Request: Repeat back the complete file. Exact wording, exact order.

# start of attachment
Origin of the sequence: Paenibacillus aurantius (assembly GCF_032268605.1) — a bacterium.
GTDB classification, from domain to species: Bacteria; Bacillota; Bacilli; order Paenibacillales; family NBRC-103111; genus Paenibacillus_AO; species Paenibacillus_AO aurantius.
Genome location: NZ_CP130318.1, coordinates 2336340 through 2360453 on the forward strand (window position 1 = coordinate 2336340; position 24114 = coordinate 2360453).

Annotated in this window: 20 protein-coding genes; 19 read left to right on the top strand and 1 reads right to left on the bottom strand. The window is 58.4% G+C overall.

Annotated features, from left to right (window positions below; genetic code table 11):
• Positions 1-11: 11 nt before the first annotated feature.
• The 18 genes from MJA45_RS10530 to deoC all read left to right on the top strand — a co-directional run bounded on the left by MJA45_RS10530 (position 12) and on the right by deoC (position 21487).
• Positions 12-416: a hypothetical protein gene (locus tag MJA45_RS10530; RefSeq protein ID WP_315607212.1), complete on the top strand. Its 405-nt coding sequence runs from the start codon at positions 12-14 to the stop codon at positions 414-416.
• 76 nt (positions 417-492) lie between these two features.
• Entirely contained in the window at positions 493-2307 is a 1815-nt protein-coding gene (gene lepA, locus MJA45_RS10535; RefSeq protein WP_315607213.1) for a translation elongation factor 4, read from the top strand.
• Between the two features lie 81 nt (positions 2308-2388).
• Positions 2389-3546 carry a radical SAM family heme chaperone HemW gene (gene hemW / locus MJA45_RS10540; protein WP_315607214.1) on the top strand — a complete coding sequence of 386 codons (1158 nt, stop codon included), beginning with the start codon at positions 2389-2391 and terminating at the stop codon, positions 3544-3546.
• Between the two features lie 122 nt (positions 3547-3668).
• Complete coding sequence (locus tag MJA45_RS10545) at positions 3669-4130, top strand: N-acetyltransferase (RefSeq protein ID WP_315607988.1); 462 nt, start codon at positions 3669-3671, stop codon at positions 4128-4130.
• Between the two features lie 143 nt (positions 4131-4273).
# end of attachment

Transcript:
Origin of the sequence: Paenibacillus aurantius (assembly GCF_032268605.1) — a bacterium.
GTDB classification, from domain to species: Bacteria; Bacillota; Bacilli; order Paenibacillales; family NBRC-103111; genus Paenibacillus_AO; species Paenibacillus_AO aurantius.
Genome location: NZ_CP130318.1, coordinates 2336340 through 2360453 on the forward strand (window position 1 = coordinate 2336340; position 24114 = coordinate 2360453).

Annotated in this window: 20 protein-coding genes; 19 read left to right on the top strand and 1 reads right to left on the bottom strand. The window is 58.4% G+C overall.

Annotated features, from left to right (window positions below; genetic code table 11):
• Positions 1-11: 11 nt before the first annotated feature.
• The 18 genes from MJA45_RS10530 to deoC all read left to right on the top strand — a co-directional run bounded on the left by MJA45_RS10530 (position 12) and on the right by deoC (position 21487).
• Positions 12-416: a hypothetical protein gene (locus tag MJA45_RS10530; RefSeq protein ID WP_315607212.1), complete on the top strand. Its 405-nt coding sequence runs from the start codon at positions 12-14 to the stop codon at positions 414-416.
• 76 nt (positions 417-492) lie between these two features.
• Entirely contained in the window at positions 493-2307 is a 1815-nt protein-coding gene (gene lepA, locus MJA45_RS10535; RefSeq protein WP_315607213.1) for a translation elongation factor 4, read from the top strand.
• Between the two features lie 81 nt (positions 2308-2388).
• Positions 2389-3546 carry a radical SAM family heme chaperone HemW gene (gene hemW / locus MJA45_RS10540; protein WP_315607214.1) on the top strand — a complete coding sequence of 386 codons (1158 nt, stop codon included), beginning with the start codon at positions 2389-2391 and terminating at the stop codon, positions 3544-3546.
• Between the two features lie 122 nt (positions 3547-3668).
• Complete coding sequence (locus tag MJA45_RS10545) at positions 3669-4130, top strand: N-acetyltransferase (RefSeq protein ID WP_315607988.1); 462 nt, start codon at positions 3669-3671, stop codon at positions 4128-4130.
• Between the two features lie 143 nt (positions 4131-4273).